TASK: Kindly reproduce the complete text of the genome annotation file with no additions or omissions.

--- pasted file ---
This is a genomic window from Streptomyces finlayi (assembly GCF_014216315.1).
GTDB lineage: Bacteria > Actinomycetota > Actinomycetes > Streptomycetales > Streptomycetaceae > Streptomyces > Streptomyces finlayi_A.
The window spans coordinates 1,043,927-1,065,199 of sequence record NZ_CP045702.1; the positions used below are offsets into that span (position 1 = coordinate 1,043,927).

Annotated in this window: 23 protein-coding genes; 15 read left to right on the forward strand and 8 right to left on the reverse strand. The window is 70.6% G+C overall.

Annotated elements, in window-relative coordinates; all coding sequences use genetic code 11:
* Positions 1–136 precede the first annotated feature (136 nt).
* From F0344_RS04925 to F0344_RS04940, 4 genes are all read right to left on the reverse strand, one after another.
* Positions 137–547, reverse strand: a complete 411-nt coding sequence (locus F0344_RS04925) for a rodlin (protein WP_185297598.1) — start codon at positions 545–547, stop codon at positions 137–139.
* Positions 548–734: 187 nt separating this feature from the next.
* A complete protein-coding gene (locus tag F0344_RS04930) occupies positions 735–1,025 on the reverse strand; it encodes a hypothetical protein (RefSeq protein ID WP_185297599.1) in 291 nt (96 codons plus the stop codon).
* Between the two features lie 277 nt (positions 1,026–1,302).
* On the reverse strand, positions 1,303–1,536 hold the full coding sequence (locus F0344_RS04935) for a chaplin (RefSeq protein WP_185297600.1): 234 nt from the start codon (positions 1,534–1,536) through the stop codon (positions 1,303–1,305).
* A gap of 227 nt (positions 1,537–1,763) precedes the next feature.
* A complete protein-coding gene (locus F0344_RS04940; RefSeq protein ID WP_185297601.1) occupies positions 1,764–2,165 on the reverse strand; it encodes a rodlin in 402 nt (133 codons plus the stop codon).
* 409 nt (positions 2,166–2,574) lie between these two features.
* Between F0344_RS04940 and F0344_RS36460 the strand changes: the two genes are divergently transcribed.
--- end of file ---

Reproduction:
This is a genomic window from Streptomyces finlayi (assembly GCF_014216315.1).
GTDB lineage: Bacteria > Actinomycetota > Actinomycetes > Streptomycetales > Streptomycetaceae > Streptomyces > Streptomyces finlayi_A.
The window spans coordinates 1,043,927-1,065,199 of sequence record NZ_CP045702.1; the positions used below are offsets into that span (position 1 = coordinate 1,043,927).

Annotated in this window: 23 protein-coding genes; 15 read left to right on the forward strand and 8 right to left on the reverse strand. The window is 70.6% G+C overall.

Annotated elements, in window-relative coordinates; all coding sequences use genetic code 11:
* Positions 1–136 precede the first annotated feature (136 nt).
* From F0344_RS04925 to F0344_RS04940, 4 genes are all read right to left on the reverse strand, one after another.
* Positions 137–547, reverse strand: a complete 411-nt coding sequence (locus F0344_RS04925) for a rodlin (protein WP_185297598.1) — start codon at positions 545–547, stop codon at positions 137–139.
* Positions 548–734: 187 nt separating this feature from the next.
* A complete protein-coding gene (locus tag F0344_RS04930) occupies positions 735–1,025 on the reverse strand; it encodes a hypothetical protein (RefSeq protein ID WP_185297599.1) in 291 nt (96 codons plus the stop codon).
* Between the two features lie 277 nt (positions 1,026–1,302).
* On the reverse strand, positions 1,303–1,536 hold the full coding sequence (locus F0344_RS04935) for a chaplin (RefSeq protein WP_185297600.1): 234 nt from the start codon (positions 1,534–1,536) through the stop codon (positions 1,303–1,305).
* A gap of 227 nt (positions 1,537–1,763) precedes the next feature.
* A complete protein-coding gene (locus F0344_RS04940; RefSeq protein ID WP_185297601.1) occupies positions 1,764–2,165 on the reverse strand; it encodes a rodlin in 402 nt (133 codons plus the stop codon).
* 409 nt (positions 2,166–2,574) lie between these two features.
* Between F0344_RS04940 and F0344_RS36460 the strand changes: the two genes are divergently transcribed.